Bounded-index Extensible Hashing (bihash)

Vpp uses bounded-index extensible hashing to solve a variety of exact-match (key, value) lookup problems. Benefits of the current implementation:

  • Very high record count scaling, tested to 100,000,000 records.

  • Lookup performance degrades gracefully as the number of records increases

  • No reader locking required

  • Template implementation, it’s easy to support arbitrary (key,value) types

Bounded-index extensible hashing has been widely used in databases for decades.

Bihash uses a two-level data structure:

| bucket-0        |
|  log2_size      |
|  backing store  |
| bucket-1        |
|  log2_size      |           +--------------------------------+
|  backing store  | --------> | KVP_PER_PAGE * key-value-pairs |
+-----------------+           | page 0                         |
     ...                      +--------------------------------+
+-----------------+           | KVP_PER_PAGE * key-value-pairs |
| bucket-2**N-1   |           | page 1                         |
|  log2_size      |           +--------------------------------+
|  backing store  |                       ---
+-----------------+           +--------------------------------+
                              | KVP_PER_PAGE * key-value-pairs |
                              | page 2**(log2(size)) - 1       |

Discussion of the algorithm

This structure has a couple of major advantages. In practice, each bucket entry fits into a 64-bit integer. Coincidentally, vpp’s target CPU architectures support 64-bit atomic operations. When modifying the contents of a specific bucket, we do the following:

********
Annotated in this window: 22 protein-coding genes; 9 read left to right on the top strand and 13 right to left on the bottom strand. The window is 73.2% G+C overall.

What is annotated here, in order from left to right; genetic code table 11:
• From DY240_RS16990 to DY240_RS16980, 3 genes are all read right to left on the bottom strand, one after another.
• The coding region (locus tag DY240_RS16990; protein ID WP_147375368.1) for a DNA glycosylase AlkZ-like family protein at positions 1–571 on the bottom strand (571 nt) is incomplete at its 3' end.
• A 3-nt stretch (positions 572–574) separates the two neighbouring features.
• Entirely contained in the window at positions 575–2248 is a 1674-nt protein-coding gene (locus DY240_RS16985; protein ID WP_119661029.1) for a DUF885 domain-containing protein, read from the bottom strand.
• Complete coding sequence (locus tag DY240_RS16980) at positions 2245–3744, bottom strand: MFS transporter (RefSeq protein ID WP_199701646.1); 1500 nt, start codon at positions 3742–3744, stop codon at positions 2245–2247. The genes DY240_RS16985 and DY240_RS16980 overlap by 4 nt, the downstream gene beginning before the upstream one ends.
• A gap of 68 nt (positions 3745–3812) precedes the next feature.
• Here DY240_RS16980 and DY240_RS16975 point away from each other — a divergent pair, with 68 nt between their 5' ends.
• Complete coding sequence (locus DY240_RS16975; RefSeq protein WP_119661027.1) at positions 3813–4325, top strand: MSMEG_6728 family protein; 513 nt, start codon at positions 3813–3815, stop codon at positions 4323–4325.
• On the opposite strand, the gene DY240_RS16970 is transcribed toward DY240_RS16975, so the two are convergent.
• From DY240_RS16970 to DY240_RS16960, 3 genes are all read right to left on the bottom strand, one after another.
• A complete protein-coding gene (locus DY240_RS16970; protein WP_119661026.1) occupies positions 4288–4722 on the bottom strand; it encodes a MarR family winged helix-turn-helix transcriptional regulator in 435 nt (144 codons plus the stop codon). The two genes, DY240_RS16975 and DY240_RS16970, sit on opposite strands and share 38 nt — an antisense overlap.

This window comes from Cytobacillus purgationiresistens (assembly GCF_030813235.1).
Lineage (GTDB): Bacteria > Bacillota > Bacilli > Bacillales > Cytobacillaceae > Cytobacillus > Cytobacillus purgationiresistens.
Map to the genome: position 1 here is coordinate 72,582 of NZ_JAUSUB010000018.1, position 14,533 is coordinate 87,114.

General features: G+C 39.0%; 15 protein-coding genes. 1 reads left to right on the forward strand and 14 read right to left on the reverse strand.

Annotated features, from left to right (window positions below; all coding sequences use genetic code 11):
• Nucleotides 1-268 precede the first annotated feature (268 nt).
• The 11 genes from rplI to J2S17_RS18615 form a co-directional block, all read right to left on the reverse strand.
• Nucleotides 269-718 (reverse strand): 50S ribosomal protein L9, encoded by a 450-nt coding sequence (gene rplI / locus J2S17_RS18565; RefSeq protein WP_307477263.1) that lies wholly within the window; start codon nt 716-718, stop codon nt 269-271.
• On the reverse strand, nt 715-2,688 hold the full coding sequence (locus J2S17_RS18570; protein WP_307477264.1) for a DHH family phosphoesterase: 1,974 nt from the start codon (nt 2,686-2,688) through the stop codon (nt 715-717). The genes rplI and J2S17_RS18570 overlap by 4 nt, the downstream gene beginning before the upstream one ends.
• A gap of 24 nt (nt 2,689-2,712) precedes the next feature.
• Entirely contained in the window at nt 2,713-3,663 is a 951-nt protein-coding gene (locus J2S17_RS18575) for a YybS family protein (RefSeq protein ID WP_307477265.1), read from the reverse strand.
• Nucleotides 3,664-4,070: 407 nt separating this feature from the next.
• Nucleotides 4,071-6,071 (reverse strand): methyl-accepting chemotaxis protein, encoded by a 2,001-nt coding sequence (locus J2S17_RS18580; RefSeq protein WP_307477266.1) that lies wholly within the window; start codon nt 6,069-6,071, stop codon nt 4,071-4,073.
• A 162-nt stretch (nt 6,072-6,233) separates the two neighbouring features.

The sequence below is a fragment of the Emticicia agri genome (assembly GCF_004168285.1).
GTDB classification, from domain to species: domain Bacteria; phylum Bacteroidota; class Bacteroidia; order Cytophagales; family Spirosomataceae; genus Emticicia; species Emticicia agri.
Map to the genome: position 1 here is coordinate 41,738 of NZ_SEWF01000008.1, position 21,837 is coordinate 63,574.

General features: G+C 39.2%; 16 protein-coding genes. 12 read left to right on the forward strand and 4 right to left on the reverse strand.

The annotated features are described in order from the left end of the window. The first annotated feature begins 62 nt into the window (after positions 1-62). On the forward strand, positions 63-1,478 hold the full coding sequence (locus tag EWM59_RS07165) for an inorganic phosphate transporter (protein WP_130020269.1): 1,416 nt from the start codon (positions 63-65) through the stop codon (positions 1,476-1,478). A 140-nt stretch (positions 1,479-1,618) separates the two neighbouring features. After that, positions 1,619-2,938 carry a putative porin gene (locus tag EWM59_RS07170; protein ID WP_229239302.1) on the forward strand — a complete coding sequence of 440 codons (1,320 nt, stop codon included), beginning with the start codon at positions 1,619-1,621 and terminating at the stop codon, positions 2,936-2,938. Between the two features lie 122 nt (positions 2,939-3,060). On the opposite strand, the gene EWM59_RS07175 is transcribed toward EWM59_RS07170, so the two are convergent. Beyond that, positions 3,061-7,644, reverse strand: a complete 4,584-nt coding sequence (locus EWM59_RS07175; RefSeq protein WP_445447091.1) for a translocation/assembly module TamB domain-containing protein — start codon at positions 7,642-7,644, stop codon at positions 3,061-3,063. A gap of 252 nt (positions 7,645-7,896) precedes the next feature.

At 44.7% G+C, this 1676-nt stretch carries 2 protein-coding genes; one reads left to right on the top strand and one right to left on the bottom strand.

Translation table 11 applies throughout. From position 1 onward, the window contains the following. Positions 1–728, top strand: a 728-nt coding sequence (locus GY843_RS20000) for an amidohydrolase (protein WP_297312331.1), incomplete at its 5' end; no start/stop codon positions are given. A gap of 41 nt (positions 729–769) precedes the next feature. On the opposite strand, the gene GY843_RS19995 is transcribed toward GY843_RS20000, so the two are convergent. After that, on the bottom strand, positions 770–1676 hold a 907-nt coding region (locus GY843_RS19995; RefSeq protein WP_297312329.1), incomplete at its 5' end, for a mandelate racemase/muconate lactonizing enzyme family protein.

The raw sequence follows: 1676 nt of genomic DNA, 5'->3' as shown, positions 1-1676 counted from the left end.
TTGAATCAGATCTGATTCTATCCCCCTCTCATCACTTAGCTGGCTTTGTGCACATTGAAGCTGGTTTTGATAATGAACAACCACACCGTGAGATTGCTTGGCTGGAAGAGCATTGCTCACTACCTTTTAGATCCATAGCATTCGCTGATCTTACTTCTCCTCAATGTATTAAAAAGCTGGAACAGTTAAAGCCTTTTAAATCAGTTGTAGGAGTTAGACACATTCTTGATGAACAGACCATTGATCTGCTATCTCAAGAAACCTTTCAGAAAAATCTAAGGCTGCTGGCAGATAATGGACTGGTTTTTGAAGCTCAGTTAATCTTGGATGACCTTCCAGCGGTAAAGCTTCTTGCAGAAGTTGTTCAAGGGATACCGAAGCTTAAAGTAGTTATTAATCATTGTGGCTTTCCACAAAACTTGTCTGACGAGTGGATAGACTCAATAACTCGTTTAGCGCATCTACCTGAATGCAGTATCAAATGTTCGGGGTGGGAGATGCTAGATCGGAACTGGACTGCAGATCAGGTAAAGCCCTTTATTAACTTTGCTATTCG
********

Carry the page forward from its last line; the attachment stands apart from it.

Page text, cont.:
• Make a working copy of the bucket’s backing storage

  • Atomically swap a pointer to the working copy into the bucket array

  • Change the original backing store data

  • Atomically swap back to the original

So, no reader locking is required to search a bihash table.

At lookup time, the implementation computes a key hash code. We use the least-significant N bits of the hash to select the bucket.

With the bucket in hand, we learn log2 (nBackingPages) for the selected bucket. At this point, we use the next log2_size bits from the hash code to select the specific backing page in which the (key,value) page will be found.

Net result: we search one backing page, not 2**log2_size pages. This is a key property of the algorithm.

When sufficient collisions occur to fill the backing pages for a given bucket, we double the bucket size, rehash, and deal the bucket contents into a double-sized set of backing pages. In the future, we may represent the size as a linear combination of two powers-of-two, to increase space efficiency.

To solve the “jackpot case” where a set of records collide under hashing in a bad way, the implementation will fall back to linear search across 2**log2_size backing pages on a per-bucket basis.

To maintain space efficiency, we should configure the bucket array so that backing pages are effectively utilized. Lookup performance tends to change very little if the bucket array is too small or too large.